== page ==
Read reflections and testimonies written by Holocaust survivors in their own words.
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Putting a Name to a Hidden Face
November 16, 2022
Two of the most precious photographs I have of my family were taken at my brit milah, the ritual circumcision ceremony performed on all male Jewish babies when they are eight days old. Because I was born a year and a half into the Nazi occupation of the Netherlands, my parents’ friends counseled against a circumcision. “It will identify him as being Jewish,” they said. My parents’ dilemma was solved when a pediatrician who examined me shortly after I was born told my father that I needed “a minor operation, called a circumcision.” My father then reminded him of our Jewish tradition and that I would be ritually circumcised. That is how family and friends came to gather in our home on December 1, 1941, to observe this first milestone of a Jewish life.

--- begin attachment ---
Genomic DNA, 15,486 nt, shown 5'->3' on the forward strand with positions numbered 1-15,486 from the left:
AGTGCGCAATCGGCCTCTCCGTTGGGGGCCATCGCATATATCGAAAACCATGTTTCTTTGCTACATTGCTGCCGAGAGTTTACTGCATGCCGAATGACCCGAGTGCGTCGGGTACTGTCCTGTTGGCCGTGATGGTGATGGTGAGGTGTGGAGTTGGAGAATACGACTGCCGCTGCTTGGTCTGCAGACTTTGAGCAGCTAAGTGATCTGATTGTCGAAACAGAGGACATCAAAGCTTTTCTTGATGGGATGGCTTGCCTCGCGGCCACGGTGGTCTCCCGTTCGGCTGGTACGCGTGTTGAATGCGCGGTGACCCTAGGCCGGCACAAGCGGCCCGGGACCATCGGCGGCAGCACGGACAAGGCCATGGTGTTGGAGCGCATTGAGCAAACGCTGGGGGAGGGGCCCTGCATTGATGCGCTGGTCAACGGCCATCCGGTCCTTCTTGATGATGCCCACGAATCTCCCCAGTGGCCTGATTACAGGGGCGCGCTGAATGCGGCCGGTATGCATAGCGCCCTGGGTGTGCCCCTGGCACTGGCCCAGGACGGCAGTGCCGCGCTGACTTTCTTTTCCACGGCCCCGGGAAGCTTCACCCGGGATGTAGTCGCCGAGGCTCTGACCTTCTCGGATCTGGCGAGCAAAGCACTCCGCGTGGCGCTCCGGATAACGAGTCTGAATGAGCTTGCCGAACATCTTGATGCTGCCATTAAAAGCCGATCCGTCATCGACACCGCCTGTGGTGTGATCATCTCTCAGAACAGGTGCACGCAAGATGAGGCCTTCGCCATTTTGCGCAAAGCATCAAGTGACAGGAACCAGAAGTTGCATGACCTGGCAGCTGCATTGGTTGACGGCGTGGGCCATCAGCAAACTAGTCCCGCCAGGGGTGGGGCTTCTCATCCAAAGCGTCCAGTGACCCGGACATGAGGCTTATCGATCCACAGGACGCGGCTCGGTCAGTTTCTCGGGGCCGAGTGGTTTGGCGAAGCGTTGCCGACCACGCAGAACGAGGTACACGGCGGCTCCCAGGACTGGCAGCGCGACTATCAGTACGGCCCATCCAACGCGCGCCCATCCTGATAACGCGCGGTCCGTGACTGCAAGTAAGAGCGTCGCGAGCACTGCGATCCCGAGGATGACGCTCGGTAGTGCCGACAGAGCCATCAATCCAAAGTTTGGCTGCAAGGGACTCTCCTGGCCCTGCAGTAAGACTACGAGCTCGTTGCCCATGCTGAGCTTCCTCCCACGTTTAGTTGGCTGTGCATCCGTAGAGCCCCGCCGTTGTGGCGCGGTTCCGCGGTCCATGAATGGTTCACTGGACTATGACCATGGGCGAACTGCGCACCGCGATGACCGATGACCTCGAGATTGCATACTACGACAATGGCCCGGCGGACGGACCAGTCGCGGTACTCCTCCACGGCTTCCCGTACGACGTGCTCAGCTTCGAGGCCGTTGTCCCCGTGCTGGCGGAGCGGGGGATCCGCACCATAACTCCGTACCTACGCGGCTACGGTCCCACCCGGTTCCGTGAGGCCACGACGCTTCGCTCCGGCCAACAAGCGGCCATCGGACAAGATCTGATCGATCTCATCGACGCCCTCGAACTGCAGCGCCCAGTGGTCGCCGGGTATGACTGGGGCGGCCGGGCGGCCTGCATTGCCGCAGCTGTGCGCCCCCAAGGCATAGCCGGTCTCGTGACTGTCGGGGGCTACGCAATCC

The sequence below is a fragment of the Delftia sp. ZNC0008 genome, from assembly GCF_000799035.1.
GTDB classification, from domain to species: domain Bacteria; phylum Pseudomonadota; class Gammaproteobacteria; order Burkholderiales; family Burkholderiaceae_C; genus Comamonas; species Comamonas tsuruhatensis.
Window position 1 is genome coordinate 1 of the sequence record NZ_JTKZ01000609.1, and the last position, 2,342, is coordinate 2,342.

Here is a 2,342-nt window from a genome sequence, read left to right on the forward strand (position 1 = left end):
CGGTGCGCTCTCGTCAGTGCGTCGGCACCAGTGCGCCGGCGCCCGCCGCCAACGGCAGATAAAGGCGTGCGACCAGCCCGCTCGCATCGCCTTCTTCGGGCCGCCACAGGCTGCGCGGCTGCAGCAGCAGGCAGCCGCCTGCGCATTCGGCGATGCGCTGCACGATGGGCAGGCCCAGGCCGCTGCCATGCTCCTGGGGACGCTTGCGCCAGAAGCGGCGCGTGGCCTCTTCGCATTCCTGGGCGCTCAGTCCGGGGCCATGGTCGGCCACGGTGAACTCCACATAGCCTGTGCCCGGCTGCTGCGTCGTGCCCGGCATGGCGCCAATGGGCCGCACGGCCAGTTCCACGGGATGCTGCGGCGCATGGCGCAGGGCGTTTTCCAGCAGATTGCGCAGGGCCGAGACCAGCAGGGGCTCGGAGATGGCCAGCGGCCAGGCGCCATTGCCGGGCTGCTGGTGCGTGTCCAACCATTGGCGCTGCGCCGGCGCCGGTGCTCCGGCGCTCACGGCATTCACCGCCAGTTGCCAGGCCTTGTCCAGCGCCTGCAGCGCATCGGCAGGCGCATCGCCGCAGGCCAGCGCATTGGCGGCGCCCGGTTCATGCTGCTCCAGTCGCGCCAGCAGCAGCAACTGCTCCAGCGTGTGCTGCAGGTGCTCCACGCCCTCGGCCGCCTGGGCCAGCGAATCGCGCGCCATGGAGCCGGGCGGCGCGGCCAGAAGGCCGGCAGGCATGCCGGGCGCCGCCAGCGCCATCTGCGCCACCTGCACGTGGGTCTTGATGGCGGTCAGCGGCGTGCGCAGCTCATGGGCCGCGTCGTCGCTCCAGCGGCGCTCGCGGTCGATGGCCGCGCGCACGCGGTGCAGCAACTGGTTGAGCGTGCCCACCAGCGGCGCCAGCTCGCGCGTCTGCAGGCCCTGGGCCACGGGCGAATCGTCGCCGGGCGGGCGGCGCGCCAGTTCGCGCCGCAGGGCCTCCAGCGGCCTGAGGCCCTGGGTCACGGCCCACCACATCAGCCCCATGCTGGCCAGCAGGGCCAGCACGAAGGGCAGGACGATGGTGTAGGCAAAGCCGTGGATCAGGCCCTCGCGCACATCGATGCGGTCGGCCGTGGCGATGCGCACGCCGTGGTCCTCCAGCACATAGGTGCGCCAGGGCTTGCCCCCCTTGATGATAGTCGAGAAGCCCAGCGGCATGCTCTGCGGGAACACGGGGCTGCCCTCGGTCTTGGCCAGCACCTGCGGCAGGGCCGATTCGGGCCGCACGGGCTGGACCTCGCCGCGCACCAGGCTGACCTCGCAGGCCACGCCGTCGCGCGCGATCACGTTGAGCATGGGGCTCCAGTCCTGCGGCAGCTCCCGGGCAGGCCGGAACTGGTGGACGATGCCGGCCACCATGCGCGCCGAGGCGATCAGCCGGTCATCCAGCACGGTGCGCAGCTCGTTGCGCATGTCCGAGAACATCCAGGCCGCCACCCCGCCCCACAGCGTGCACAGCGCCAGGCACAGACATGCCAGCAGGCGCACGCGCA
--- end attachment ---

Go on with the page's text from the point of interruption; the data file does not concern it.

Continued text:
September 18, 2005
The skeletal figures descended the white buses with uncertainty and in bewilderment looked around at the throng of civilized human beings awaiting their arrival.
My Road to Freedom
September 21, 2003
It was about the end of April 1945. Days in camp turned into long months, months into years, one day resembling the other. This day in this small camp, a subcamp of Ravensbrück, began like any other day. Wake-up call at dawn, with all my strength I gathered my weary, aching bones to face another day of misery and abuse.